Published on May 17th, 2016 |0
Council gets bills to swap Memorial Park land to state for parking deck
The legislation, introduced by Council members C.T. Martin and Kwanza Hall on behalf of the Reed Administration, is all part of a deal Mayor Kasim Reed and the city brokered in late 2014 to sell Underground Atlanta to South Carolina developer WRS Inc.
WRS Inc. plans to transform Underground Atlanta into a live-work-play community with apartments and a grocery store. The city having control of a parking deck and nearby lot is critical to the closing of the deal and the state owns the desired parking facility.
Included as part of the swap, the city would also transfer ownership to the state of the property between Underground Atlanta and other state offices and entities, which was formerly the home of the World of Coca-Cola.
The second piece of legislation authorizes the city to accept from the state the parking deck property and a plaza area, which the city would then convey ownership of to the Downtown Development Authority, which is the city entity working the deal with WRS Inc.
Both pieces of legislation were forwarded to the Finance/Executive Committee for review and a vote May 25 before returning to the full City Council for consideration.
The legislation that is most important to Buckhead residents deals with the active portion of Atlanta Memorial Park, which lies on the east side
of Northside Drive. The legislation does not include any portion of the “passive” park, which lies to the west of Northside Drive.
The east side of the park has been the topic of much discussion in the past couple of years regarding a Master Plan drawn up by the Atlanta Memorial Park Conservancy. The plan includes changing the Bobby Jones Golf Course from the present 18-hole layout potentially to a “reversible” 9-hole course.
Atlanta Mayor Kasim Reed told Channel 2 Action News that the state would invest between $20 million and $50 million in the course and keep it open to the public. That investment, the mayor said, would include building a driving range. Reed told Channel 2 that the transaction could be completed in “10-20 days.”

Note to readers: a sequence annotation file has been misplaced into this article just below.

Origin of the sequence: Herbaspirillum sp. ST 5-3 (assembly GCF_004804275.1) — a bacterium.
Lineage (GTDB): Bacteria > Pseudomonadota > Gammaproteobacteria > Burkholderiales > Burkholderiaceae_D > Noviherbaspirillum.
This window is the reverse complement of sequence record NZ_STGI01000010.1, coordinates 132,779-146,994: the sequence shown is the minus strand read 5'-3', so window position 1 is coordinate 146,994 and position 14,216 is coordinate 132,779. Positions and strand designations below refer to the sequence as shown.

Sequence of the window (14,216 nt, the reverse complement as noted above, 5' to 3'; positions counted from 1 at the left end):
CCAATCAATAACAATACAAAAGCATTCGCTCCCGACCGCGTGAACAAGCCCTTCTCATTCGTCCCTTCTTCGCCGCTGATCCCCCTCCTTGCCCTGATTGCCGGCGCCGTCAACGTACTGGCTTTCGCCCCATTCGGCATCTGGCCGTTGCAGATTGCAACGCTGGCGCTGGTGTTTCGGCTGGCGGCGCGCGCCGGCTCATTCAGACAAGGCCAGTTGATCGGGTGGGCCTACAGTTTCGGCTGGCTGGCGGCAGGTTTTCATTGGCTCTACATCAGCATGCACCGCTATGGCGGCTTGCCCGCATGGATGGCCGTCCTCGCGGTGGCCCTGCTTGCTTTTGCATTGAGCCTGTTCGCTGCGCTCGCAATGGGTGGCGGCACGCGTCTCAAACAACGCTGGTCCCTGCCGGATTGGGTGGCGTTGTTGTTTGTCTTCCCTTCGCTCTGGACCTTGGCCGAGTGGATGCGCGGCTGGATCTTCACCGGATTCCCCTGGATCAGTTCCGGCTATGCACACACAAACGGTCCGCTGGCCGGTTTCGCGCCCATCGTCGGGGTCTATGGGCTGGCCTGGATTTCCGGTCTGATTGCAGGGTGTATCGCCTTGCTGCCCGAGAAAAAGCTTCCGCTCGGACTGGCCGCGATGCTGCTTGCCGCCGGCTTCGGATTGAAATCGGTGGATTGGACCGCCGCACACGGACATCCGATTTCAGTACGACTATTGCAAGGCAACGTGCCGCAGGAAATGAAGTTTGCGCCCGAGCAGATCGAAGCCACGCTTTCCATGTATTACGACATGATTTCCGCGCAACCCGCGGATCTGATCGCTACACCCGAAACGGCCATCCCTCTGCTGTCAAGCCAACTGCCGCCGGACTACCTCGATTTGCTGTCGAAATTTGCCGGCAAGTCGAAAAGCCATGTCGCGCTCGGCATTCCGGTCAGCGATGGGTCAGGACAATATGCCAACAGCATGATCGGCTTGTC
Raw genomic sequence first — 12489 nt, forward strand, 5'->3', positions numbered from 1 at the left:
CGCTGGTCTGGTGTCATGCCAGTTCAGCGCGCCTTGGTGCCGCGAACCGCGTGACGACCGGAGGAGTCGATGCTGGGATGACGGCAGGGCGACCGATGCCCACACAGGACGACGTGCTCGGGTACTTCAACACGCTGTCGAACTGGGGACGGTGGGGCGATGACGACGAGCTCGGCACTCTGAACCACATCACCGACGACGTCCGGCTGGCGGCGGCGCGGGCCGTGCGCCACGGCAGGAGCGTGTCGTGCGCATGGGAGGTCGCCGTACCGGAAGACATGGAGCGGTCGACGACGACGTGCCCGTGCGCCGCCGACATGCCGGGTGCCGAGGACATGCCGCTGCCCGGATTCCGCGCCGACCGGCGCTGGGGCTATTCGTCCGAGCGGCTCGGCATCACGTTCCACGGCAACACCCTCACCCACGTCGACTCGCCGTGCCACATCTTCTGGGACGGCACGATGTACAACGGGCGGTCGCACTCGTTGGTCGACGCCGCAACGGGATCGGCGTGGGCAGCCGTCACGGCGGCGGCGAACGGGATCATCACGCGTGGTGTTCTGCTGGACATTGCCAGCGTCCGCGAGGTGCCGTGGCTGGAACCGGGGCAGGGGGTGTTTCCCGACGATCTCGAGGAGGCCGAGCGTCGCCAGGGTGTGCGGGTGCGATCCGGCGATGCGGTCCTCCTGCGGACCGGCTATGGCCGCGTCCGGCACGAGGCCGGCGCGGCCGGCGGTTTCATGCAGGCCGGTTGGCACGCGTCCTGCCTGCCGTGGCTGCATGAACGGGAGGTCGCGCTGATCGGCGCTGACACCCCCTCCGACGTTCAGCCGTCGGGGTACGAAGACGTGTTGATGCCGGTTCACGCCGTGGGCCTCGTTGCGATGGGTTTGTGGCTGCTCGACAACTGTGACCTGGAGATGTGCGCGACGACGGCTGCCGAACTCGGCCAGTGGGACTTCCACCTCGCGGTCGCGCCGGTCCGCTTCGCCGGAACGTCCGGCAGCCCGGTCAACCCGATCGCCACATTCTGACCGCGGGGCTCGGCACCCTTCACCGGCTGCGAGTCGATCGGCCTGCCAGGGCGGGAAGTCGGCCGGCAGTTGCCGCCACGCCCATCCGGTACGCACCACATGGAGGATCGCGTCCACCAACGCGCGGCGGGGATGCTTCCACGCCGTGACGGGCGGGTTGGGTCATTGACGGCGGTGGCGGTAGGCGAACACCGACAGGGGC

Tony Smith, president of Friends of Bobby Jones Golf Course, said the driving range would necessitate conversion of the course to nine holes from 18 holes, which he considers a bad move.
The introduced legislation actually states: “the state wishes to acquire the properties to establish a first-class golf facility of the state with related public amenities, including without limitation a driving range, meeting space and the historic clubhouse located on the golf course, which would benefit the city by providing upgrades to the golf course, enhancing employment opportunities and stimulating economic investment in the area surrounding and including the properties which is anticipated to exceed $50 million.”
The city’s conveyance of the properties to the state includes a conservation easement for the use of the properties as a tennis center and golf course and which includes preservation and maintenance of the historic clubhouse.
It also guarantees “reasonable public access to the tennis and golf facilities and amenities which may also include a golf museum and a parking facility and/or a state park and other ancillary recreational uses.” It requires “solicitation of public input in the design of any golf museum.”
The legislation also calls for “lease-back of the Tennis Center from the state for a term of 50 years for $1.00 per year, the retention of easement and encroachment rights for utilities and other
public infrastructure including …streets, sidewalks and multi-use trails on the properties.”
In an email sent Monday to her constituents, Dist. 8 Atlanta City Councilwoman Yolanda Adrean wrote, “The introduction of this legislation today comes before many of us believed the conversation regarding the future ownership of Bobby Jones was resolved.”
Adrean explained, “I have been and will continue to be a vocal advocate for our community’s interest in this vital public amenity. For instance, I have been working towards making sure the park is preserved and protected by way of a conservation easement that would ensure its use as a public park for future generations.”